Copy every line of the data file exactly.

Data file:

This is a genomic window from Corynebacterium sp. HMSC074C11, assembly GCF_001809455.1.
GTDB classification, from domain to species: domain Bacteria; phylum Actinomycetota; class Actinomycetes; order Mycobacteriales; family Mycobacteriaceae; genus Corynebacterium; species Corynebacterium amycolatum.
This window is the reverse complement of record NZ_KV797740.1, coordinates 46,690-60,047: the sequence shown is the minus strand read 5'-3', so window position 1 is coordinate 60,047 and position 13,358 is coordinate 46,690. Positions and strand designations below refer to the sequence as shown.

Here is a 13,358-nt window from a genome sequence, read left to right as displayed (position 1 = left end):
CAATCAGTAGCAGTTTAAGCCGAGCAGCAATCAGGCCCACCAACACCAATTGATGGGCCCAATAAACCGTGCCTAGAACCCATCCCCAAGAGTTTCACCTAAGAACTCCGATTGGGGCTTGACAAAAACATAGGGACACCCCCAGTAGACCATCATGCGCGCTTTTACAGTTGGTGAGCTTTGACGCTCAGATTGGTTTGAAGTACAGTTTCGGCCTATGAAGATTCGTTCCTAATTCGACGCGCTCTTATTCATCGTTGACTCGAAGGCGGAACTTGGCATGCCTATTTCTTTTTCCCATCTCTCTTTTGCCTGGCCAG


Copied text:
This is a genomic window from Corynebacterium sp. HMSC074C11, assembly GCF_001809455.1.
GTDB classification, from domain to species: domain Bacteria; phylum Actinomycetota; class Actinomycetes; order Mycobacteriales; family Mycobacteriaceae; genus Corynebacterium; species Corynebacterium amycolatum.
This window is the reverse complement of record NZ_KV797740.1, coordinates 46,690-60,047: the sequence shown is the minus strand read 5'-3', so window position 1 is coordinate 60,047 and position 13,358 is coordinate 46,690. Positions and strand designations below refer to the sequence as shown.

Here is a 13,358-nt window from a genome sequence, read left to right as displayed (position 1 = left end):
CAATCAGTAGCAGTTTAAGCCGAGCAGCAATCAGGCCCACCAACACCAATTGATGGGCCCAATAAACCGTGCCTAGAACCCATCCCCAAGAGTTTCACCTAAGAACTCCGATTGGGGCTTGACAAAAACATAGGGACACCCCCAGTAGACCATCATGCGCGCTTTTACAGTTGGTGAGCTTTGACGCTCAGATTGGTTTGAAGTACAGTTTCGGCCTATGAAGATTCGTTCCTAATTCGACGCGCTCTTATTCATCGTTGACTCGAAGGCGGAACTTGGCATGCCTATTTCTTTTTCCCATCTCTCTTTTGCCTGGCCAG